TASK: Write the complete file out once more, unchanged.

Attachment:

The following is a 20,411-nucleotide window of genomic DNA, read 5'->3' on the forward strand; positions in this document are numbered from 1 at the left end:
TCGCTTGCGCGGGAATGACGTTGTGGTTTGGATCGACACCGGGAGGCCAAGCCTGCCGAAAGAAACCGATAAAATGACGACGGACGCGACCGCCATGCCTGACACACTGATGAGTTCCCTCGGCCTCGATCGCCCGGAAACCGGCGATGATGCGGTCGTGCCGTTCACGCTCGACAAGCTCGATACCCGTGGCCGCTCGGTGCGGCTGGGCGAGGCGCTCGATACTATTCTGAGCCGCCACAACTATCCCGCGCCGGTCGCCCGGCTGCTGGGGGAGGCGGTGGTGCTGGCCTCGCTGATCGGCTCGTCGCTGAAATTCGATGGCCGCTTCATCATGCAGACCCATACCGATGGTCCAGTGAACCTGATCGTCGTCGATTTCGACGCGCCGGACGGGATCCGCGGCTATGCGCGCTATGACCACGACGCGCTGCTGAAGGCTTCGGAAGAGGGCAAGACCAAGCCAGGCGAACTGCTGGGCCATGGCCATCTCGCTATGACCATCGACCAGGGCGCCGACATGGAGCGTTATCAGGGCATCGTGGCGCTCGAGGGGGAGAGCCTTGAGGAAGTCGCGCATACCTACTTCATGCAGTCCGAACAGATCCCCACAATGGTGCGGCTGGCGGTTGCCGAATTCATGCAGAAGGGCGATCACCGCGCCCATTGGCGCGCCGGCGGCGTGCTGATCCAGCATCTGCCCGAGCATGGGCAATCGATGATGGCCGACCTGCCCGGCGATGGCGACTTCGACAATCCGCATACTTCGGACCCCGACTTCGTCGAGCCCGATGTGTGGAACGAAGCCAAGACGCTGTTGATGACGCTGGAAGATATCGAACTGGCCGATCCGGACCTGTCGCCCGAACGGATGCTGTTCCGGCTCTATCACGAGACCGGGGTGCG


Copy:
The following is a 20,411-nucleotide window of genomic DNA, read 5'->3' on the forward strand; positions in this document are numbered from 1 at the left end:
TCGCTTGCGCGGGAATGACGTTGTGGTTTGGATCGACACCGGGAGGCCAAGCCTGCCGAAAGAAACCGATAAAATGACGACGGACGCGACCGCCATGCCTGACACACTGATGAGTTCCCTCGGCCTCGATCGCCCGGAAACCGGCGATGATGCGGTCGTGCCGTTCACGCTCGACAAGCTCGATACCCGTGGCCGCTCGGTGCGGCTGGGCGAGGCGCTCGATACTATTCTGAGCCGCCACAACTATCCCGCGCCGGTCGCCCGGCTGCTGGGGGAGGCGGTGGTGCTGGCCTCGCTGATCGGCTCGTCGCTGAAATTCGATGGCCGCTTCATCATGCAGACCCATACCGATGGTCCAGTGAACCTGATCGTCGTCGATTTCGACGCGCCGGACGGGATCCGCGGCTATGCGCGCTATGACCACGACGCGCTGCTGAAGGCTTCGGAAGAGGGCAAGACCAAGCCAGGCGAACTGCTGGGCCATGGCCATCTCGCTATGACCATCGACCAGGGCGCCGACATGGAGCGTTATCAGGGCATCGTGGCGCTCGAGGGGGAGAGCCTTGAGGAAGTCGCGCATACCTACTTCATGCAGTCCGAACAGATCCCCACAATGGTGCGGCTGGCGGTTGCCGAATTCATGCAGAAGGGCGATCACCGCGCCCATTGGCGCGCCGGCGGCGTGCTGATCCAGCATCTGCCCGAGCATGGGCAATCGATGATGGCCGACCTGCCCGGCGATGGCGACTTCGACAATCCGCATACTTCGGACCCCGACTTCGTCGAGCCCGATGTGTGGAACGAAGCCAAGACGCTGTTGATGACGCTGGAAGATATCGAACTGGCCGATCCGGACCTGTCGCCCGAACGGATGCTGTTCCGGCTCTATCACGAGACCGGGGTGCG